[CENTER]No need to thank me,it was nothing! Boagie
[/CENTER]
Seriously, this sounds like material you might get your teeth into,also don't forget Heraclitus! See you on the boards!!!!
 
Refus
 
Reply Thu 1 Feb, 2007 01:04 pm
@Refus,
Nothing is very interesting, it seems to be something, even in everyday speech.

PS. That text does make sence that you wrote. Though i don't know much more. Does it have a consequence?
 
boagie
 
Reply Thu 1 Feb, 2007 01:23 pm
@Refus,
Refus.

"Nothing", is a human concept,as such it is both limited and falliable.With breaking with the popular concept of nothingness,you take flight upon your own wings,but its a longway down.
 
Refus
 
Reply Thu 1 Feb, 2007 01:35 pm
@Refus,
Perhaps boagie, it is the god in man that speaks when he says "it was nothing"

Purely theoretically, nothingness does not have bounds, since then it would not be nothing. Hence it may have extension 0 in all thinkeable directions. Hence it can be described as > Dimensions number of dots at no distance with no size. That can very well be the universe. So nothing actually might be all things. Possibly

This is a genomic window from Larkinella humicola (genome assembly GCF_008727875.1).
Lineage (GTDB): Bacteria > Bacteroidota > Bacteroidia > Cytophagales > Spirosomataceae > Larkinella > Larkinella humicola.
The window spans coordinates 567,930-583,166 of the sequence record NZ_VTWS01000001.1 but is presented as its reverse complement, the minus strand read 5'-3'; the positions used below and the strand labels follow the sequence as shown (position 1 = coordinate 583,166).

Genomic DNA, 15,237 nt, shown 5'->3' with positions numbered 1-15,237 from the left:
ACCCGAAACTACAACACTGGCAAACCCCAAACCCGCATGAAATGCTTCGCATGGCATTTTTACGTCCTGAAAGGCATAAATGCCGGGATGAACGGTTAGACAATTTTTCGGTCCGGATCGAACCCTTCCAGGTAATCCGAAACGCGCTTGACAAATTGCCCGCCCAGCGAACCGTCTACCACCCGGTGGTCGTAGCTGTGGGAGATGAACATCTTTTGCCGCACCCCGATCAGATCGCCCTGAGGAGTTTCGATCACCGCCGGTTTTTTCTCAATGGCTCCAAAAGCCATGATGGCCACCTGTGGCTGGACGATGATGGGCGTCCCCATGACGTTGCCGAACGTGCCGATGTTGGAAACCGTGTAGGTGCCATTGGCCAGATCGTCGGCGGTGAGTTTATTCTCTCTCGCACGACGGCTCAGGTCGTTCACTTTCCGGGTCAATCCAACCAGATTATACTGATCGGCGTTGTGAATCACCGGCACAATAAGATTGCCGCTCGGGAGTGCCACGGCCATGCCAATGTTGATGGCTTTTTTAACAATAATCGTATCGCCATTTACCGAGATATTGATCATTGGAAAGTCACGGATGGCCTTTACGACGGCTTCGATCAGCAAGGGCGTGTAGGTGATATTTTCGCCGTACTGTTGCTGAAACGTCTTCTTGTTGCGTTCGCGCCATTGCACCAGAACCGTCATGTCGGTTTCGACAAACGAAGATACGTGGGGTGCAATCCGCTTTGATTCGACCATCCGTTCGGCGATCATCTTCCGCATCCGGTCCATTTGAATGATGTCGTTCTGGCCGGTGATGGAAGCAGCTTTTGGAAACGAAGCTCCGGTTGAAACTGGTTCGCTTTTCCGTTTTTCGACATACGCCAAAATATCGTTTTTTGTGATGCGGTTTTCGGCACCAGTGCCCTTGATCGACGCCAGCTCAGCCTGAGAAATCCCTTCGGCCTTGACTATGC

boagie
 
Reply Thu 1 Feb, 2007 01:55 pm
@Refus,
Hell Refus,

Your scarying me,I am begining understand you,yes under those conditions nothing might well be everything.It all may be one medium,the medium of space or nothingness.
 
Refus
 
Reply Fri 2 Feb, 2007 04:08 am
@Refus,
Ofcourse, it is easy to say god did it (not made the universe, compared something with nothing)

As we say in sweden, it's easy to say tulip-rose. But try making one.
 
Passer Outre
 
Reply Thu 8 Feb, 2007 09:40 am
@Refus,
If you approach this from an Augustinian sense, it is completely logical to want not to want. Of course, an enthymeme will be involved. I'd think it would go like this:

If I don't want, I won't be disappointed
I don't want
I won't be disappointed